To the Editor:
To her credit, Germaine Greer correctly spells my name and gives the
title of my new book, The Man Who Wrote
Other than that, her 9 April 2007 article trashes my book without ever
once confronting my arguments or my evidence. It begins and ends with
ad hominem arguments and gratuitous insults, insinuating that I was
motivated to write my book either from hatred of “radical
feminists” (not my term) or in order to flog “another dead
We are all entitled to have our ideas evaluated — one at a time.
Although my writings on “AIDS” and on “poppers”
(nitrite inhalants) are irrelevant to my work on Frankenstein, I stand
by them. Some of these are archived on the Internet <virusmyth.net>.
Greer's pronouncement — Frankenstein “is
not a good, let alone a great novel” — cannot go unchallenged. To those
who can really read, the 1818 Frankenstein
is a radical and disturbing work, containing some of the most beautiful
prose in the English language. Though not an easy work, Frankenstein,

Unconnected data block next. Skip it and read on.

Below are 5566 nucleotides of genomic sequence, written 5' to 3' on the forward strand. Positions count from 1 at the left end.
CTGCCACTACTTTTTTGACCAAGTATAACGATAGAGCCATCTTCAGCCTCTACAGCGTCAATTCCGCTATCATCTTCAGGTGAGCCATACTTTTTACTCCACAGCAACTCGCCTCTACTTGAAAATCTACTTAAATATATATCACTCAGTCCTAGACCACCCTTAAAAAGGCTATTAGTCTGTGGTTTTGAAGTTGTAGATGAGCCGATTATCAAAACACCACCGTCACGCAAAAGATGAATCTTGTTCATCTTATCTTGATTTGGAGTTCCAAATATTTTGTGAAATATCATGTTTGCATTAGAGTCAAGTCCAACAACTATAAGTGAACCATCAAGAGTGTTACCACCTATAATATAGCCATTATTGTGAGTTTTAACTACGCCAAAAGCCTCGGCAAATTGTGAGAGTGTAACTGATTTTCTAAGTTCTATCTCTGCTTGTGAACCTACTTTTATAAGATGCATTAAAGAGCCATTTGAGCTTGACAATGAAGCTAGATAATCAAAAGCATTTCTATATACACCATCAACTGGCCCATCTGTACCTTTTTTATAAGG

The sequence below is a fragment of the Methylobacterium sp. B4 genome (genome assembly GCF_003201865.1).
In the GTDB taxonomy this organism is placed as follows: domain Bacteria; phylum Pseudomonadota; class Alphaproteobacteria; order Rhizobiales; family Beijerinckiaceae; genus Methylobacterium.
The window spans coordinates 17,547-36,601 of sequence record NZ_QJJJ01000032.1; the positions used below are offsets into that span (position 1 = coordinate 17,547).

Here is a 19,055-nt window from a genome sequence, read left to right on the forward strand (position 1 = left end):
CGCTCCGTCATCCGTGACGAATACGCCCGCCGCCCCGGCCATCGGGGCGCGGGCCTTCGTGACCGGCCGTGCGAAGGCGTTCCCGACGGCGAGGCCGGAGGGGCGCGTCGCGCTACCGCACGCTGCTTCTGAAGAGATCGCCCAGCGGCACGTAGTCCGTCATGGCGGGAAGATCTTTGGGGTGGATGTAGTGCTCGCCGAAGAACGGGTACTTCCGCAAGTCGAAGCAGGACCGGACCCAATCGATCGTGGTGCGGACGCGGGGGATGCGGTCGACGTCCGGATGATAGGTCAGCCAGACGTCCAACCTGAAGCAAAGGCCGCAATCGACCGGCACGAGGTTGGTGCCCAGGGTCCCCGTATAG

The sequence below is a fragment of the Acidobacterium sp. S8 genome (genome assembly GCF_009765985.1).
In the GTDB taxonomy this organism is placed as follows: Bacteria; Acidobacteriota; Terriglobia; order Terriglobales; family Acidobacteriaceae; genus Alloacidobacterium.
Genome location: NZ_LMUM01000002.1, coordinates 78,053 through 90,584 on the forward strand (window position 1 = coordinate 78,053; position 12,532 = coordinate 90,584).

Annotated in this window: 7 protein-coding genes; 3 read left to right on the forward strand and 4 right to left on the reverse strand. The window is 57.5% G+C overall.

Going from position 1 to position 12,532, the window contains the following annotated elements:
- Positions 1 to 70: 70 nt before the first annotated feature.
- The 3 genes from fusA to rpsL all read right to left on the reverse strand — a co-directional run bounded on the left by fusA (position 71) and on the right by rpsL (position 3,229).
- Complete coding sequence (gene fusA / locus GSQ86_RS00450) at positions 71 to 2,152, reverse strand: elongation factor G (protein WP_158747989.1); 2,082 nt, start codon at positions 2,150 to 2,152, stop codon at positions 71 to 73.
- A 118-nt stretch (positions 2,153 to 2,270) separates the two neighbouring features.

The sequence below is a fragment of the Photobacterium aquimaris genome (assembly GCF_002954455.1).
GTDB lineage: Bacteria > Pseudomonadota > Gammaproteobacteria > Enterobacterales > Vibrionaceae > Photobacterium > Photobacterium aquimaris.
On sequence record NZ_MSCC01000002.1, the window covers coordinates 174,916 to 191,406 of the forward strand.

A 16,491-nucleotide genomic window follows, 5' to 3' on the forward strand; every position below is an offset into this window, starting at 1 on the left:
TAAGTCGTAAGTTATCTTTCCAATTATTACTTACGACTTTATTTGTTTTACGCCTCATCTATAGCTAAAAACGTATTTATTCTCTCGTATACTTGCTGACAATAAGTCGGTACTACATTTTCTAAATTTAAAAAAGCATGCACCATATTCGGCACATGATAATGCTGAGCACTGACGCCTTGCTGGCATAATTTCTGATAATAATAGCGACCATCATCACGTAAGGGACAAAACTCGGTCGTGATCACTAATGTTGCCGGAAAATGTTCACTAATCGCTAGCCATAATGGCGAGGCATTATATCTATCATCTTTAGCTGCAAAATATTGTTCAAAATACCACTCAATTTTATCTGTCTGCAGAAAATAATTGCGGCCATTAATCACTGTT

even in the bowdlerized 1831 edition, has been in print for nearly two
centuries. How many people will be reading the Harry Potter novels in
the 23rd century?
Greer dredges up old feminist misinterpretations of Frankenstein:
motherhood, dead or aborted babies, and so on. No. Frankenstein,
from start to finish, is a man's book; it is about male relationships:
romantic friendship, companionship and, for the poor monster, ostracism.
The time has come to raise Frankenstein to
its deserved stature: it is a profound and moving masterpiece, fully
worthy of its author, Percy Bysshe Shelley.
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